If you’ve visited the grocery store this year, you know that food prices have been going up alarmingly in recent months—and, in many cases, the price increases actually started years ago. Bacon prices (average $5.55 a pound) have risen 53% over the last four years, joining margarine ($2.11/lb, up 30%), ground beef ($4.13/lb, up 35%), oranges ($1.21/lb, up 35%), coffee ($5.00/lb; up 31%) and peanut butter ($2.71/lb, up 30%) as food commodities that have seen their prices rise by roughly a third over the past 48 months.
Some specialty items have gone up even more. If you had invested in a warehouse of fresh pine nuts four years ago, you’d be able to retire comfortably today.
Here’s the question we should be asking ourselves—especially those of us who expect to rely on fixed income in retirement: Is this trend going to continue? Are food prices headed ever higher? And if so, should we be adjusting our budgets for double-digit annual inflation at the dinner table?
As it happens, we are living in a perfect storm, where supply shortages have been caused by forces over which farmers and ranchers have very little control. The biggest culprit is the multi-year drought in much of the western U.S. California is in the midst of its longest—and worst—recorded drought. 2013 was California’s driest year on record, and a freak heat wave during this year’s rainy season has put 2014 on track to break that dismal mark. Farmers in the most productive agricultural land on Earth, California’s central valley, have cut back on the number of acres planted as the snowpack in the Sierra Nevada mountains remains at roughly 15% of normal. This matters to food consumers everywhere. California produces a huge percentage of the nation’s celery (95%), avocados (90%), cauliflower (89%), lemons (83%), spinach (83%), carrots (66%), broccoli (94%), strawberries (88%), bell peppers (50%) and tomatoes (30%).
The same drought pattern also extends deep into Texas, New Mexico, Oklahoma, Kansas and Nebraska. This has forced many of the nation’s most productive beef cattle and feed growers to pare back herds and acreage. At the same time, Florida’s citrus growers are facing a deadly new disease called “citrus greening” that has devastated orange groves—and for which there appears to be no cure. A relatively new hog virus called Porcine Epidemic Diarrhea Virus has significantly cut into pork production. And coffee prices have exploded ever since a fast-spreading fungus infection has begun spreading across farms from Mexico all the way to Peru. Hardest hit are the so-called “arabica” coffee plants, which produce the beans used in espressos and gourmet specialty coffee blends.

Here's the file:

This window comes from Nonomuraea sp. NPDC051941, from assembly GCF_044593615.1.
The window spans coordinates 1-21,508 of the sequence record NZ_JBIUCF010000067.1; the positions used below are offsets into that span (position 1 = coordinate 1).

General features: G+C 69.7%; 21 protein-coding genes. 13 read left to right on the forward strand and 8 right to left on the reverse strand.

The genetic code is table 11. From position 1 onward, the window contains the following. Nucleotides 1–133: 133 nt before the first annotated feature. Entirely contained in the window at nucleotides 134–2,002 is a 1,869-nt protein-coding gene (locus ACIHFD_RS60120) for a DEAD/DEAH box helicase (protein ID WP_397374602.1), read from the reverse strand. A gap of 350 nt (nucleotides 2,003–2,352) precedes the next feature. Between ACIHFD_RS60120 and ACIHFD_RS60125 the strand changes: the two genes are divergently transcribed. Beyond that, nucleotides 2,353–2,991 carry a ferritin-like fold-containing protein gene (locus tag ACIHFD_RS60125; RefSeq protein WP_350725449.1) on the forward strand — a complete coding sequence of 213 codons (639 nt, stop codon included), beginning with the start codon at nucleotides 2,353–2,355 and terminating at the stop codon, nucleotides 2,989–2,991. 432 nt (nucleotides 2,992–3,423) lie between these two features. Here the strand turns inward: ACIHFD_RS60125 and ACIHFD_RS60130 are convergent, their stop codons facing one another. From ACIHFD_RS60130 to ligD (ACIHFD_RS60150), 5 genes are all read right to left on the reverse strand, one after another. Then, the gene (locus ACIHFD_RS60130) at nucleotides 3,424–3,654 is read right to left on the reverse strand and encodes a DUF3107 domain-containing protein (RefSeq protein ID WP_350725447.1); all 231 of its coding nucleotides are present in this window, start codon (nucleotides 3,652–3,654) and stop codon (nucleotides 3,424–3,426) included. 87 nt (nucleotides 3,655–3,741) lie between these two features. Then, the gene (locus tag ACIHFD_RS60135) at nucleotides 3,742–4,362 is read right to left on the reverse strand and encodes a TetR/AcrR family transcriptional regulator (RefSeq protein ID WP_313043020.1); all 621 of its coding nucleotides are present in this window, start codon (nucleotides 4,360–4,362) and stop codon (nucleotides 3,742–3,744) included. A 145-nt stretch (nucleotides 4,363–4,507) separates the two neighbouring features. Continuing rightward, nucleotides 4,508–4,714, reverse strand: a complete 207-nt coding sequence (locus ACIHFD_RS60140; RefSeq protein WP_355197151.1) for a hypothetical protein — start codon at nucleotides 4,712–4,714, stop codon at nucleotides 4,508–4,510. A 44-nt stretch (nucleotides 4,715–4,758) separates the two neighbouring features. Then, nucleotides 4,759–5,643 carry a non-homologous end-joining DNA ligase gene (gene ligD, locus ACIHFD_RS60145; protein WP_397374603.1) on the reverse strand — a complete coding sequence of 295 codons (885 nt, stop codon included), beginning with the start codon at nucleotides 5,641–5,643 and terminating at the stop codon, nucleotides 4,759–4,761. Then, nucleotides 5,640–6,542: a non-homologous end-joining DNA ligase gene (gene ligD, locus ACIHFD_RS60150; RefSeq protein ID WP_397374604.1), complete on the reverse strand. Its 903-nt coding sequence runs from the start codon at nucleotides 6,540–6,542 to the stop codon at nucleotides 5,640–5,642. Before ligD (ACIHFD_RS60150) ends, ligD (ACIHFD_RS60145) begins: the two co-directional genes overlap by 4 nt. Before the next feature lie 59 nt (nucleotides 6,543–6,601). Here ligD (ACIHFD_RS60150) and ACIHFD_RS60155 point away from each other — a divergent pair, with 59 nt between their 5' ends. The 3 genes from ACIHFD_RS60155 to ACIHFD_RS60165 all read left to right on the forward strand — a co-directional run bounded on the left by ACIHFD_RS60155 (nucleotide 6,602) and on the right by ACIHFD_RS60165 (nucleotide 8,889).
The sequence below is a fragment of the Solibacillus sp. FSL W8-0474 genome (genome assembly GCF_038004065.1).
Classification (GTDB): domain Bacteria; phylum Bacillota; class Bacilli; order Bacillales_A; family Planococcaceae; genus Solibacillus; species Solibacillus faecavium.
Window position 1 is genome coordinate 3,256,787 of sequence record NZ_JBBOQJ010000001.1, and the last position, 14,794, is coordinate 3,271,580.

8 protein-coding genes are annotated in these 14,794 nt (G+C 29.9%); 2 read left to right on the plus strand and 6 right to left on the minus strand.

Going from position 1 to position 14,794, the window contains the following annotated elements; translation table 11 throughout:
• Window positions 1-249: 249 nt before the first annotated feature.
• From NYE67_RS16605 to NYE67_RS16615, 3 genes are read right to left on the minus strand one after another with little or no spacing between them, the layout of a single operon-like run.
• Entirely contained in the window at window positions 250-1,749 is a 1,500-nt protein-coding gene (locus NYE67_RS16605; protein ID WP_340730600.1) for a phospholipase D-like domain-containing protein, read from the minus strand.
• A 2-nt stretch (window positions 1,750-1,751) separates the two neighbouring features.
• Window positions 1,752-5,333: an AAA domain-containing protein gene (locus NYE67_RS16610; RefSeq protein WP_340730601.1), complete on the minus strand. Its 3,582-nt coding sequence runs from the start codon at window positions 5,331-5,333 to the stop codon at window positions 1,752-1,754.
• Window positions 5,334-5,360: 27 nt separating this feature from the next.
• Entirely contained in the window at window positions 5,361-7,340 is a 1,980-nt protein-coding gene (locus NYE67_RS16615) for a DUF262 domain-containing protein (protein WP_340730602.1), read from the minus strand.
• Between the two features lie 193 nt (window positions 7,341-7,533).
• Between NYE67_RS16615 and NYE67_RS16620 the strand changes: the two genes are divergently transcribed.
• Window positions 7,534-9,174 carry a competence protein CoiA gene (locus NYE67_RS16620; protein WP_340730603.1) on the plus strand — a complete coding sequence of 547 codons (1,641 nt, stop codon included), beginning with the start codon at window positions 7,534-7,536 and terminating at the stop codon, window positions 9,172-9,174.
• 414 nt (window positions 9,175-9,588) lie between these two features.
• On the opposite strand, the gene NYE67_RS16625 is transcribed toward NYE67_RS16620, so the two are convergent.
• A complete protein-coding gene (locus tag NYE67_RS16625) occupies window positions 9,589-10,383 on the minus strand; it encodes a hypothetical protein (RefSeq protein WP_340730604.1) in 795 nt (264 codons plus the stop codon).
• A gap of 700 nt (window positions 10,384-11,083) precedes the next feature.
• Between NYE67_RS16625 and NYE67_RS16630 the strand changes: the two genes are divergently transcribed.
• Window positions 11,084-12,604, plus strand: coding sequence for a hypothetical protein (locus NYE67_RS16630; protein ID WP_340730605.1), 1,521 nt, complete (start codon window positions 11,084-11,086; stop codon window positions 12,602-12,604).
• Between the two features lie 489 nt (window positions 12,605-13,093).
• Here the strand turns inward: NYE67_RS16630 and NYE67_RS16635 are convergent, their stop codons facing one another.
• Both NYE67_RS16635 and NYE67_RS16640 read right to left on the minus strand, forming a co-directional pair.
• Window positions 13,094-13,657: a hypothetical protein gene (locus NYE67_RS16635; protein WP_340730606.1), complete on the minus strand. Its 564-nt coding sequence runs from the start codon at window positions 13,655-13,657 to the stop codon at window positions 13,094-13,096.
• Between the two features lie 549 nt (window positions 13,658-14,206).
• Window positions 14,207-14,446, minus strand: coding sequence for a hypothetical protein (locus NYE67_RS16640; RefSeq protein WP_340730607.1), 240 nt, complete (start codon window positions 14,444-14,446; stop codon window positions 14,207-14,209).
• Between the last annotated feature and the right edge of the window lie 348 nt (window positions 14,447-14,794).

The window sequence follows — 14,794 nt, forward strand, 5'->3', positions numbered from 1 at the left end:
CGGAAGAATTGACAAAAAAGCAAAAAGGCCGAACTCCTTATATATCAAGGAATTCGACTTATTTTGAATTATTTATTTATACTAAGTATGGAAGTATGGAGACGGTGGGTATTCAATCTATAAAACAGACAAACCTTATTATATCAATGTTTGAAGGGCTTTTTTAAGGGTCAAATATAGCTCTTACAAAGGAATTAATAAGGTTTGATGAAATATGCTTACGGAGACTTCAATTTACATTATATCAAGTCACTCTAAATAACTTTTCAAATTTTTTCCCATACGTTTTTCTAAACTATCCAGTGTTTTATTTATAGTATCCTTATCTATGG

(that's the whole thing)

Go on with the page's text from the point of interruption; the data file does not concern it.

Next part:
Normally, you hear commentators talk about commodity cycles, where higher prices in one year give farmers an incentive to plant more acreage, which means they produce more in hopes of taking advantage of those high prices. The excess supply drives prices back down toward normalcy. If prices are low, farmers cut back on acreage, and the lower production causes prices to rise back toward more normal levels. Some analysts are trying hard to explain why these time-honored mechanisms seem to have failed us over the past four years.
The answer is simple: the current situation is out of the control of farmers. Because of the unpredictable dynamics caused by Mother Nature, and the sudden advent of new crop diseases, food prices might stay high for at least a few more years—and they will be harder to predict as a retirement budget item.